• Tax Cuts and Jobs Act took away the job-related moving expense deduction (except for military members on active duty moving because of a military order)
  • You are still able to claim a deduction for medical-related driven miles for care
Tax Checklist Deductions
Click image to download your FREE personal tax preparation checklist.

2 – Know the IRS Automobile Deprecation Tips to Remember

In order to get the depreciation deduction for your car, you have to use the actual expense method when adding up your annual mileage deduction. Not the standard mileage rate.

  • The Modified Accelerated Cost Recovery System (MACRS) is the only depreciation method allowed.

Let’s take a look at the Depreciation Chart for Vehicles below:

Depreciation Limits for Automobiles Used for Business Purposes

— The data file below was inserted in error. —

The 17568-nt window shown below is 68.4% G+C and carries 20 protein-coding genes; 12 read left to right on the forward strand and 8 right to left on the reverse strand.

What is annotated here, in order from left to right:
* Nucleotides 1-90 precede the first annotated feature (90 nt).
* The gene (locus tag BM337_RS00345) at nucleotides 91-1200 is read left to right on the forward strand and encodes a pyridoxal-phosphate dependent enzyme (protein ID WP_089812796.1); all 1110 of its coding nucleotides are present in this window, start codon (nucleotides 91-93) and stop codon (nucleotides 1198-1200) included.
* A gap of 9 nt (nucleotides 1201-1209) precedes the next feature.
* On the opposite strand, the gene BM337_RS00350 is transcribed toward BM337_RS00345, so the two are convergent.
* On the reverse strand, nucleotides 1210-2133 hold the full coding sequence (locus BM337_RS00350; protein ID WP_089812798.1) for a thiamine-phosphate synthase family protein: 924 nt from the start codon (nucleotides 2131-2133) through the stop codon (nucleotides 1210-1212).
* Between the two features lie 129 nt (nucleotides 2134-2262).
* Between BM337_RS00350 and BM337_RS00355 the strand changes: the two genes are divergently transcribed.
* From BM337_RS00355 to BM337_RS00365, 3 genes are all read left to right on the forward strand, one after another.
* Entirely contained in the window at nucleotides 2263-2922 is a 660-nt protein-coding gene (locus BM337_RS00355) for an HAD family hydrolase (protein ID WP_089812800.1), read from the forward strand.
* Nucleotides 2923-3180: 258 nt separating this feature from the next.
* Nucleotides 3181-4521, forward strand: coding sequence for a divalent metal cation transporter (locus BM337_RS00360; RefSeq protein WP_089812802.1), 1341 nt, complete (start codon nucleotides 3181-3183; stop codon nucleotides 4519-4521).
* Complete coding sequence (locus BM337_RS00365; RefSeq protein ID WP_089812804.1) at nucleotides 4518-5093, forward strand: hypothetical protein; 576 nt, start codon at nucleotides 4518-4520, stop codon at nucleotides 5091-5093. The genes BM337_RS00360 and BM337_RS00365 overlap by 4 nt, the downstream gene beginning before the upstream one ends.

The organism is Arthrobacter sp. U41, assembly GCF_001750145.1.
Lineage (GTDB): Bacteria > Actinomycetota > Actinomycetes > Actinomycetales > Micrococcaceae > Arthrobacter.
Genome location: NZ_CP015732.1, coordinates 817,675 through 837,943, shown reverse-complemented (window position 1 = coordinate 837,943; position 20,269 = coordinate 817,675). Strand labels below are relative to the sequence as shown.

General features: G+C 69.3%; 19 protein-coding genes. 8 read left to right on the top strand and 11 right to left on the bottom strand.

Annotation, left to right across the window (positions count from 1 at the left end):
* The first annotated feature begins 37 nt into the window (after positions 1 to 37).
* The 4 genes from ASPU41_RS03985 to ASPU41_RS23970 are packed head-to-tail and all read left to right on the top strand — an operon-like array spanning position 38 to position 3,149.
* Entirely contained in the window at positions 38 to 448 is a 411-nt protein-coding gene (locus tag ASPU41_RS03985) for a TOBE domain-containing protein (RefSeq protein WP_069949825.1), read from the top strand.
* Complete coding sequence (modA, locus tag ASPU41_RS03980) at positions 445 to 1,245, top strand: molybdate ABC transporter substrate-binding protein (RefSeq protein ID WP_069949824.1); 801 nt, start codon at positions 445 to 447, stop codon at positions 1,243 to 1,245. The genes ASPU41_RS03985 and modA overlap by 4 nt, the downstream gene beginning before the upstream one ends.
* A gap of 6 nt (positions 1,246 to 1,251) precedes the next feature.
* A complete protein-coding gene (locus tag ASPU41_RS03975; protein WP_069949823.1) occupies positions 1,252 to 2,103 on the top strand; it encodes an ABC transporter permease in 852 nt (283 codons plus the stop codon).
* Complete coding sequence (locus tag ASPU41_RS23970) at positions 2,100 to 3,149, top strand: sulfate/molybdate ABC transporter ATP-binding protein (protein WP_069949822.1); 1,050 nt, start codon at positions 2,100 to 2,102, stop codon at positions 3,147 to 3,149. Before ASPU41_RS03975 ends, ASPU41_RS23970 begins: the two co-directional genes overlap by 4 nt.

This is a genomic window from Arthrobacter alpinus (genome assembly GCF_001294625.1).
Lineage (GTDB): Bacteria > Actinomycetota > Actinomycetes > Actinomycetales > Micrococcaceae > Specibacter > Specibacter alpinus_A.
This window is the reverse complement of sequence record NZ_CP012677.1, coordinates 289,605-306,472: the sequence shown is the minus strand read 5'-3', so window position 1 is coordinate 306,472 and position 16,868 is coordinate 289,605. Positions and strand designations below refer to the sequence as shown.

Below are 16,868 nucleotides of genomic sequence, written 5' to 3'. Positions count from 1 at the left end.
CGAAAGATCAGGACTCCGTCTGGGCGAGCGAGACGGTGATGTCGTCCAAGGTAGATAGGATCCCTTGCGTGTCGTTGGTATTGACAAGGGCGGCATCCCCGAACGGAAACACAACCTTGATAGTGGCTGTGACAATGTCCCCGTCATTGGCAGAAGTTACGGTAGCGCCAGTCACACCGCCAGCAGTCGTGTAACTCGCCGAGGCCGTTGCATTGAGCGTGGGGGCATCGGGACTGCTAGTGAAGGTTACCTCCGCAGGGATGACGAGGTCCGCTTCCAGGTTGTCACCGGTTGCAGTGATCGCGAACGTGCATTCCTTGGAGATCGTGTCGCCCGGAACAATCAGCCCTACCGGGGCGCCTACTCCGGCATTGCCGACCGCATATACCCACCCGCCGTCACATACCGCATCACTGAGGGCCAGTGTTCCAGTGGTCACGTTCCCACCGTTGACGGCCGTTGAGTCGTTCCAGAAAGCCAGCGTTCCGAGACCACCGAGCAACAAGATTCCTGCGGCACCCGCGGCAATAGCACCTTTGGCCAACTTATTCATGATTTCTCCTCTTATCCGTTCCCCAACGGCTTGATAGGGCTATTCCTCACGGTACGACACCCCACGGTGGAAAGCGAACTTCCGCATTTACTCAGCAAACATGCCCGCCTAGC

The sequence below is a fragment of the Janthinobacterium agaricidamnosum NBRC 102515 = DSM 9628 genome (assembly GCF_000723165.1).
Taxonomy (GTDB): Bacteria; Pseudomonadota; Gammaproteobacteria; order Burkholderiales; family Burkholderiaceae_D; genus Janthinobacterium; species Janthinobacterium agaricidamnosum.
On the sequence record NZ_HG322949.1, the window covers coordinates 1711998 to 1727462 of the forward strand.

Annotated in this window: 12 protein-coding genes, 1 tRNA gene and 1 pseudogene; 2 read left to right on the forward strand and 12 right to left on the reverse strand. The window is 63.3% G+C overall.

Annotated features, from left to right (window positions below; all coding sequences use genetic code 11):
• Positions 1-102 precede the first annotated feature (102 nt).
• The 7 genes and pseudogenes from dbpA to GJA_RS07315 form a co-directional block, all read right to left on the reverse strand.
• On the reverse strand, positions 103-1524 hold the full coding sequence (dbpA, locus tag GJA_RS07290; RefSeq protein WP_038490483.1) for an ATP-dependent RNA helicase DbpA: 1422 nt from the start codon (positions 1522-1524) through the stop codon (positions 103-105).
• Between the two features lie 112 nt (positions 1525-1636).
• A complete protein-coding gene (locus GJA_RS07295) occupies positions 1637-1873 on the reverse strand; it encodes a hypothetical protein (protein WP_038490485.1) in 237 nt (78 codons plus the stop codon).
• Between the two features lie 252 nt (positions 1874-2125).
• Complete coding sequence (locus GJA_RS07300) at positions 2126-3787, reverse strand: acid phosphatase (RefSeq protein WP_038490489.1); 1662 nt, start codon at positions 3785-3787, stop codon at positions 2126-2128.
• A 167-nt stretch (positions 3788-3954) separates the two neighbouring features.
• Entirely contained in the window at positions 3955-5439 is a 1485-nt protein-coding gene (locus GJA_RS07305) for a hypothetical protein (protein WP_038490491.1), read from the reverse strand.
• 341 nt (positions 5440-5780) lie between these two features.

As you can see, you can take a maximum of $10,000 in depreciation deduction for 2018. You can even deduct more in 2019 giving you a total of $26,000 in only two years.

Remember: The Depreciation Chart is based only if you use your vehicle for 100% of business activity.

3 – Know Difference Between Standard Mileage Rate Deduction vs. Actual Expenses

You should be sure to note that when deciding on your mileage tax deduction method you can only choose between two:

Each situation will depend based on your current tax situation. The main take away is to know what mileage you can claim on your income tax return.

Power Tip: If you qualify for both the Standard Deduction Method and the Actual Expense Method, then you should choose the one that gives you the largest deduction.

So, what mileage exactly can you deduct?